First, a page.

Physical Exercise and Well-Being: Lessons from Fruit Flies
Our task is to find our own jiggling test tubes
Posted Apr 17, 2011
If it weren't for the fact that the TV set and the refrigerator are so far apart, some of us wouldn't get any exercise at all.
- Joey Adams
A brief article on the University of Michigan website recently caught my attention. It described the research program of Robert Wessells and his colleagues into exercise and aging. These researchers have found that exercise is indeed healthy, resulting in greater vigor among older individuals.
Didn't we know that already? Well, sure, but what was interesting to me is that their research participants were fruit flies, those genetically-identical critters for whom one day of life is equivalent to one year of human existence. (We've all had days like that, I am sure, especially on AMTRAK.) Studying fruit flies means that the long-term effects of exercise can be studied very efficiently.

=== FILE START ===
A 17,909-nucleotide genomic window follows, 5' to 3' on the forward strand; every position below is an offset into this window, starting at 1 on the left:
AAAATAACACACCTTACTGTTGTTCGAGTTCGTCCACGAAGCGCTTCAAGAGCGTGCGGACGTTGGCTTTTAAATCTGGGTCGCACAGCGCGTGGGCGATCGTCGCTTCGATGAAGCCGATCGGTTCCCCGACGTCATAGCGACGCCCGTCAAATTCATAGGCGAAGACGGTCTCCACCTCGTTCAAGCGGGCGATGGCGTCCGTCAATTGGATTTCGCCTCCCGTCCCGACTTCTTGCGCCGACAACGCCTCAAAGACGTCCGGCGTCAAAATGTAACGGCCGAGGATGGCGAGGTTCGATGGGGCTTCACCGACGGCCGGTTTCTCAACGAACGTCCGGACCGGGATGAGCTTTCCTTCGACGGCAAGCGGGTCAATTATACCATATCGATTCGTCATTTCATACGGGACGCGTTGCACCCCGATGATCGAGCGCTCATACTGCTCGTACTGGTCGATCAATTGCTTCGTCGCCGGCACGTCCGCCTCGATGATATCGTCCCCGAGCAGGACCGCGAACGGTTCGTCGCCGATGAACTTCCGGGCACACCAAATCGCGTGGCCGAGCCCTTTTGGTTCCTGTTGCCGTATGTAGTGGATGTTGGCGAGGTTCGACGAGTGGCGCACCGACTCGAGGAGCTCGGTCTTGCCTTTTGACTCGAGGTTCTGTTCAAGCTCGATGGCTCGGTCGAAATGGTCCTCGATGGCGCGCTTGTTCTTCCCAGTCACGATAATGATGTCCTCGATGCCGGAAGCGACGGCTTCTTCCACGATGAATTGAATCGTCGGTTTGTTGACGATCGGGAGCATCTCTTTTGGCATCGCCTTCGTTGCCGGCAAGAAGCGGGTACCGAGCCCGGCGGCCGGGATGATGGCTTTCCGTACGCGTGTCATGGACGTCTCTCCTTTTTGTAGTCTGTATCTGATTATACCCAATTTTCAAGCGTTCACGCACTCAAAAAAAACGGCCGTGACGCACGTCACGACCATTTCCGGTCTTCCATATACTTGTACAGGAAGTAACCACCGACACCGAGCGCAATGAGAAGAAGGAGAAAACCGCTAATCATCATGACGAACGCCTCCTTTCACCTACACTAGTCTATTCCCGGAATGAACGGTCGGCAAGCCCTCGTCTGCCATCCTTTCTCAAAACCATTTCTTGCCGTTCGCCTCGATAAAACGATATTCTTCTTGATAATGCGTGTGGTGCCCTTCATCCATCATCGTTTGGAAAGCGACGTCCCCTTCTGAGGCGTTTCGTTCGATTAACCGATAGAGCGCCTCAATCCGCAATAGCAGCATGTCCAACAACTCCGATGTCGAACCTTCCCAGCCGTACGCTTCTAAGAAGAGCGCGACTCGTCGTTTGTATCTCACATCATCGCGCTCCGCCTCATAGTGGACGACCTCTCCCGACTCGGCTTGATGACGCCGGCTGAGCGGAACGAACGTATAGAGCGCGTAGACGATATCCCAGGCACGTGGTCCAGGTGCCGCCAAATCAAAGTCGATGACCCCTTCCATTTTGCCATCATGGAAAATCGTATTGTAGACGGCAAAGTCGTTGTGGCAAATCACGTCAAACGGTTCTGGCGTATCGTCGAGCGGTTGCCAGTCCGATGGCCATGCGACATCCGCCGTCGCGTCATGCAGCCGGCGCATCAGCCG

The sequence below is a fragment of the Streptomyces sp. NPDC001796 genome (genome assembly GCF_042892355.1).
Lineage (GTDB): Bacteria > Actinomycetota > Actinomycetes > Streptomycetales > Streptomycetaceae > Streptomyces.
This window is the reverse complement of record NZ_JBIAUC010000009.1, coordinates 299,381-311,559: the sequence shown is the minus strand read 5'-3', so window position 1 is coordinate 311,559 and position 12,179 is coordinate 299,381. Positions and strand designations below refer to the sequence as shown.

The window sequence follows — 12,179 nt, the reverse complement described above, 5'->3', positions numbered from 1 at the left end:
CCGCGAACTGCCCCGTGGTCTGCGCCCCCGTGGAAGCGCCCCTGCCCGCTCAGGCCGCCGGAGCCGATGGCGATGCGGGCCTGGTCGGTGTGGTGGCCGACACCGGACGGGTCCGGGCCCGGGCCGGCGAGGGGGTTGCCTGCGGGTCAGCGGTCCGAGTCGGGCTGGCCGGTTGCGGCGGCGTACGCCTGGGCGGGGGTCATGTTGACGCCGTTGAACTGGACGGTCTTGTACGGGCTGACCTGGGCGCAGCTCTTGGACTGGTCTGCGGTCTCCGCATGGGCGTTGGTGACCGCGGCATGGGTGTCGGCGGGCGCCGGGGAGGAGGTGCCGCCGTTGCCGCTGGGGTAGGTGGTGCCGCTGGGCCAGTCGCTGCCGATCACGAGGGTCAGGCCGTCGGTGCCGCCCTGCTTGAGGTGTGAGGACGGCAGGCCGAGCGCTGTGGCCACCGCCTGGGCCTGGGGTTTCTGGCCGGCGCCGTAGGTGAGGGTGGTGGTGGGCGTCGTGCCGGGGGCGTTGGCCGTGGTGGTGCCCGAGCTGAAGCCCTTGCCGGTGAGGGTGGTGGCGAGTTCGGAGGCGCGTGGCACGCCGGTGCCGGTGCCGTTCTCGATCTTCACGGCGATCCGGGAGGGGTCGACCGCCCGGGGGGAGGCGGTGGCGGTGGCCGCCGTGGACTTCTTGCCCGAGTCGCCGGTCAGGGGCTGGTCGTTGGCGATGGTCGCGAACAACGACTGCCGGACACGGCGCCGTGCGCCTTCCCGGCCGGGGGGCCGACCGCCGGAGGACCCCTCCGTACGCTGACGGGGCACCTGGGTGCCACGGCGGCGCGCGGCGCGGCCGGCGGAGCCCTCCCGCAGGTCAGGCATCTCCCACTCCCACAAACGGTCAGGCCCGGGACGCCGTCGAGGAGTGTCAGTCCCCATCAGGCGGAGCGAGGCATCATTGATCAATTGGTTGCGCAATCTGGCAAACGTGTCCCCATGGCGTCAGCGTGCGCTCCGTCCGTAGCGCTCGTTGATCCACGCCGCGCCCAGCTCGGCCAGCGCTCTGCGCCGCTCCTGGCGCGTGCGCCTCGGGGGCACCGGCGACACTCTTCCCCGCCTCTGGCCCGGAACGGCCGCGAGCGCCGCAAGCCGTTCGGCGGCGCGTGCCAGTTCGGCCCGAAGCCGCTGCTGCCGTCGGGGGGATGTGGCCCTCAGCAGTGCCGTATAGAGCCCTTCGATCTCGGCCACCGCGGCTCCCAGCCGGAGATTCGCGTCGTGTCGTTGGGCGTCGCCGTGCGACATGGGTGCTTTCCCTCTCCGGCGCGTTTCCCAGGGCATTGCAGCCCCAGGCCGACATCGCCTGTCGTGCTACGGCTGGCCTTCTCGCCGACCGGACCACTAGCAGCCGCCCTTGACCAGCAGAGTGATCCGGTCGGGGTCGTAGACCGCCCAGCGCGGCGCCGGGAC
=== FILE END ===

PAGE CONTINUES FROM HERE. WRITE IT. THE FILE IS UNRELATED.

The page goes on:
The procedural challenge of this research was to encourage the fruit flies to exercise, and this research group devised an ingenious procedure that capitalized on inherent fruit fly tendencies. Apparently if a fly is placed in a test tube, it climbs the wall of the tube. If it is knocked to the bottom, it starts climbing again. So, the researchers placed a fly in a test tube, which they jiggled every 20 seconds, dislodging the fly. And it would climb the wall until dislodged again. Over and over. The result is a more vigorous fly.
There seem to be human being implications of this procedure, and I am not referring to the Myth of Sisyphus. Rather, repetition is critical to exercise and its benefits, and if one is in a setting, test tube or otherwise, in which the repetition is demanded, then it will take place.
Our task as human beings who want to exercise more is to find our own jiggling test tubes that require us to do physical exercise on a regular basis*. For me, this means parking my car in the distant corner of a lot and not right next to the store, taking the stairs at work rather than the elevator, and carrying my luggage through an airport rather than wheeling it.
Obviously I cannot dislodge myself from my otherwise sedentary routine every 20 seconds (i.e., 4320 times per day), but heroic prorating suggests that doing so a dozen or so times per day might pay health dividends.
* I am reminded of research that studied the Old Order Amish, among whom obesity is rare, despite genetic predispositions to be overweight and a high-calorie diet. Pedometer results revealed that the typical Amish man, in the course of his everyday life, takes 18.000 steps per day, and the typical Amish woman takes 14.000 steps.